A Full Bench of the Fair Work Commission is convened by the Fair Work Commission President and comprises at least three Fair Work Commission Members, one of whom must be a Deputy President. Full Benches are convened to hear appeals, matters of significant national interest and various other matters specifically provided for in the Fair Work Act 2009.
Unwanted and offensive conduct or behaviour by a person or persons directed towards another person based on an attribute such as a person’s age, gender, race, religion or a disability. Harassment can be physical or psychological.
A public proceeding conducted by a Fair Work Commission Member. A hearing is generally more formal than a conference, and may be held if the matter can't be resolved at mediation, conciliation or conference.
The scope of the Commission’s power and what the Commission can and cannot do. The power of the Commission to deal with matters is contained in legislation. The Commission can only deal with matters for which it has been given power by the Commonwealth Parliament.
An objection to an application on the basis that the Fair Work Commission does not have jurisdiction to deal with the matter. A jurisdictional objection is not simply that the respondent thinks the applicant's case has no merit.
A case or legal proceeding before the Commission.
An informal, confidential and voluntary process. It is one of the processes used by the Commission to facilitate the resolution of a grievance or a dispute between parties by helping them reach an agreement.
A person appointed by the Governor-General to decide matters at the Commission. A Member may be the President, a Vice President, a Deputy President or a Commissioner.
An entity that is not a constitutional corporation. The following are not constitutional corporations:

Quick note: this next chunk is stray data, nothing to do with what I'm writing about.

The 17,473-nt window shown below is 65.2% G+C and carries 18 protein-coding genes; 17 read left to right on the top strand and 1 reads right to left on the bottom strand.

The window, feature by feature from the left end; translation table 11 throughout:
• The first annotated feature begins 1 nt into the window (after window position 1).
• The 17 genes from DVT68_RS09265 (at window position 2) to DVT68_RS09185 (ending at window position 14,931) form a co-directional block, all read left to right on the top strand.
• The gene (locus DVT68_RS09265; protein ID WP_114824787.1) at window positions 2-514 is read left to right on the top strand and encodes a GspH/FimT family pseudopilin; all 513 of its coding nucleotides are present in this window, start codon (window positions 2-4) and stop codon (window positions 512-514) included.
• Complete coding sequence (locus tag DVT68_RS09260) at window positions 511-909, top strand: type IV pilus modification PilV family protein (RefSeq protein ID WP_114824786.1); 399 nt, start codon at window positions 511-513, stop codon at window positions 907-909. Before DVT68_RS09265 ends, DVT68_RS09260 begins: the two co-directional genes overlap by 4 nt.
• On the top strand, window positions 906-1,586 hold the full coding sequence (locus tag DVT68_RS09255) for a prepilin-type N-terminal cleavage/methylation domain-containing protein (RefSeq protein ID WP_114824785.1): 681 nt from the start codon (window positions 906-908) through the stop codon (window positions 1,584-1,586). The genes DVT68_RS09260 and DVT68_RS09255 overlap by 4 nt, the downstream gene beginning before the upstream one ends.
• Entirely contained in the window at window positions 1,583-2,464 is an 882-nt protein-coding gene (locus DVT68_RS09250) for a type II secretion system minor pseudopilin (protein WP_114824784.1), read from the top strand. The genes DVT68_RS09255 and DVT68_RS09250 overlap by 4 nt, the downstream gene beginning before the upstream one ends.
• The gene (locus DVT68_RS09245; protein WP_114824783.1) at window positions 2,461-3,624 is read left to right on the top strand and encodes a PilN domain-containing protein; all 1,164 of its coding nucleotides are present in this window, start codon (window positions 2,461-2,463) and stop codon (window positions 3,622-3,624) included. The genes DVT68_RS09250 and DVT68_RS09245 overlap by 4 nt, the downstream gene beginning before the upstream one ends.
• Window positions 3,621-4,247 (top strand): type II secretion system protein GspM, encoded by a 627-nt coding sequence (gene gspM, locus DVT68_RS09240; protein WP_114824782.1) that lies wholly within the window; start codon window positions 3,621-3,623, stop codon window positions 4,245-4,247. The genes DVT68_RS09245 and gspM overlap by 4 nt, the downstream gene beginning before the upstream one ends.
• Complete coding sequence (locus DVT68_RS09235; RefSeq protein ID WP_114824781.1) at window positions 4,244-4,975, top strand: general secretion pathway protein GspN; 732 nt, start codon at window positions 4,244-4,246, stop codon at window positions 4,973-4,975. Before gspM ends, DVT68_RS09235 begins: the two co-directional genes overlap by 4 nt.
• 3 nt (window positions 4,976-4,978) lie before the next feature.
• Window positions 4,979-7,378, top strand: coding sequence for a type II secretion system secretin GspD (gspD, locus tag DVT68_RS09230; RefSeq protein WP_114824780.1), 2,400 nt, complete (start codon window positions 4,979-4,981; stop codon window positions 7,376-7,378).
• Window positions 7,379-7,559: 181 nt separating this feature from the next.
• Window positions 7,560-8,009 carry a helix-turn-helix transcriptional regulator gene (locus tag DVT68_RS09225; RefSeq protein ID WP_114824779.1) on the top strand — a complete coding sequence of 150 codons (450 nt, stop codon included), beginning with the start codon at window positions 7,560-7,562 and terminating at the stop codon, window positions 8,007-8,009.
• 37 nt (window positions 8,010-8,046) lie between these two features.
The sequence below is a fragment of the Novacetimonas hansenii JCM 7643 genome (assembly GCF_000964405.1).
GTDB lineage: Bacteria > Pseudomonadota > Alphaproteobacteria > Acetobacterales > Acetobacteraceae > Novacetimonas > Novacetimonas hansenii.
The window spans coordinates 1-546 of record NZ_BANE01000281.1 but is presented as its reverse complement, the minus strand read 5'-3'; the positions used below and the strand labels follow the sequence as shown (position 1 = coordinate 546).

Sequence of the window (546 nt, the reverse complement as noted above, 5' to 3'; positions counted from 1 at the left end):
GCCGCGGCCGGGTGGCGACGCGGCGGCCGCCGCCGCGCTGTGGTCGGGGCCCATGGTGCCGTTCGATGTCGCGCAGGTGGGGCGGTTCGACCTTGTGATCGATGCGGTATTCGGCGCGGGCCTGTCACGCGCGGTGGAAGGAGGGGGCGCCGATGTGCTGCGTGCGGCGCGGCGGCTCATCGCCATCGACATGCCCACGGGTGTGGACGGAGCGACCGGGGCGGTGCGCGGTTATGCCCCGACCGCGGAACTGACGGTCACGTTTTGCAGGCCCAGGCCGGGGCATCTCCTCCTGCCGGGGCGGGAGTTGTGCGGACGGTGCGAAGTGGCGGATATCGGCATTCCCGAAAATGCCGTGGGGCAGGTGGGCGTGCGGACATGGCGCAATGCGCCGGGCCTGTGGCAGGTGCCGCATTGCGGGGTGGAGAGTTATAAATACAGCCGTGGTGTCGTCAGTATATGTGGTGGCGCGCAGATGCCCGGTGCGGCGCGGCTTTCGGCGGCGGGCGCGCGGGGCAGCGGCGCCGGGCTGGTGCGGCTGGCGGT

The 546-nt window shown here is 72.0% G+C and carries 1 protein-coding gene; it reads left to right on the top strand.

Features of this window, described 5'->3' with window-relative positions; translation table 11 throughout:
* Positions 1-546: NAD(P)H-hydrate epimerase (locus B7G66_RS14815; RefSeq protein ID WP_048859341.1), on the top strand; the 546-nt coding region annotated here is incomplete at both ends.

An order is a ruling made by a Fair Work Commission Member after he or she hears your case. Once an order has been made, anyone bound by that order must follow it.
The end result of an application made to the Commission.
A written document that clearly sets out the key elements of a case. All facts, information and evidence that you wish to bring to the attention of the Commission should be included in your outline of submissions.
An organisation in which two or more persons carry on a business together and it is not a constitutional corporation as defined.
A person or organisation involved in a matter before the Commission. A party is generally known as either an applicant or a respondent.
A person or business that has entered into a contract for services with an independent contractor.
A business owned and operated by private individuals for profit, instead of by a government or its agencies.
When persons are treated equally or fairly before the law (also known as due process). For example, procedural fairness occurs when both parties to a dispute have an opportunity to be heard or to defend themselves.